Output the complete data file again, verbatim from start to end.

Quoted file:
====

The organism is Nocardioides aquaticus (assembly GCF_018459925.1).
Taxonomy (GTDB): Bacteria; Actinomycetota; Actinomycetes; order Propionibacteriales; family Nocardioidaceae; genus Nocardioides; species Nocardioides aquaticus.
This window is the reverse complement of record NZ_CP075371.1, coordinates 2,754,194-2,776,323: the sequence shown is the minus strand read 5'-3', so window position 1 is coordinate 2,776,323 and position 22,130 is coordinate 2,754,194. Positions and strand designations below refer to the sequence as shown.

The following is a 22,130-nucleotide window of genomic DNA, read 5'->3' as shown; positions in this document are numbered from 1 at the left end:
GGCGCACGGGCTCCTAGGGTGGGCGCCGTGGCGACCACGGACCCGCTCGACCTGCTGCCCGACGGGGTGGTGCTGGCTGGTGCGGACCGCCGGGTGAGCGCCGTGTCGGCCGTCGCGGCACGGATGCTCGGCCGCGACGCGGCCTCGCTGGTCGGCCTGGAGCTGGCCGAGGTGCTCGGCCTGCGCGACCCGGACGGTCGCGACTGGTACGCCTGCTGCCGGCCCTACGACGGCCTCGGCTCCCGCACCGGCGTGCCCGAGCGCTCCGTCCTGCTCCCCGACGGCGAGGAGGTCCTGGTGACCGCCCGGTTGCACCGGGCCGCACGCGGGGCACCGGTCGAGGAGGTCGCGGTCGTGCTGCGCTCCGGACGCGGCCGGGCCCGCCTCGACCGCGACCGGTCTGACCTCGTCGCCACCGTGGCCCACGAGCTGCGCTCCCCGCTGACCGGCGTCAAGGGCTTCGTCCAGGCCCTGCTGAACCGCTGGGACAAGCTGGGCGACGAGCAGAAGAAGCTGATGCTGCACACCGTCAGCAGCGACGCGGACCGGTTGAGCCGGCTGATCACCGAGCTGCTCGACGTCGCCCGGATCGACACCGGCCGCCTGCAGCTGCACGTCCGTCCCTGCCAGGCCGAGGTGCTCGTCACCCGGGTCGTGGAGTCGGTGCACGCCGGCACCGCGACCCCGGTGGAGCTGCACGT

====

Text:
The organism is Nocardioides aquaticus (assembly GCF_018459925.1).
Taxonomy (GTDB): Bacteria; Actinomycetota; Actinomycetes; order Propionibacteriales; family Nocardioidaceae; genus Nocardioides; species Nocardioides aquaticus.
This window is the reverse complement of record NZ_CP075371.1, coordinates 2,754,194-2,776,323: the sequence shown is the minus strand read 5'-3', so window position 1 is coordinate 2,776,323 and position 22,130 is coordinate 2,754,194. Positions and strand designations below refer to the sequence as shown.

The following is a 22,130-nucleotide window of genomic DNA, read 5'->3' as shown; positions in this document are numbered from 1 at the left end:
GGCGCACGGGCTCCTAGGGTGGGCGCCGTGGCGACCACGGACCCGCTCGACCTGCTGCCCGACGGGGTGGTGCTGGCTGGTGCGGACCGCCGGGTGAGCGCCGTGTCGGCCGTCGCGGCACGGATGCTCGGCCGCGACGCGGCCTCGCTGGTCGGCCTGGAGCTGGCCGAGGTGCTCGGCCTGCGCGACCCGGACGGTCGCGACTGGTACGCCTGCTGCCGGCCCTACGACGGCCTCGGCTCCCGCACCGGCGTGCCCGAGCGCTCCGTCCTGCTCCCCGACGGCGAGGAGGTCCTGGTGACCGCCCGGTTGCACCGGGCCGCACGCGGGGCACCGGTCGAGGAGGTCGCGGTCGTGCTGCGCTCCGGACGCGGCCGGGCCCGCCTCGACCGCGACCGGTCTGACCTCGTCGCCACCGTGGCCCACGAGCTGCGCTCCCCGCTGACCGGCGTCAAGGGCTTCGTCCAGGCCCTGCTGAACCGCTGGGACAAGCTGGGCGACGAGCAGAAGAAGCTGATGCTGCACACCGTCAGCAGCGACGCGGACCGGTTGAGCCGGCTGATCACCGAGCTGCTCGACGTCGCCCGGATCGACACCGGCCGCCTGCAGCTGCACGTCCGTCCCTGCCAGGCCGAGGTGCTCGTCACCCGGGTCGTGGAGTCGGTGCACGCCGGCACCGCGACCCCGGTGGAGCTGCACGT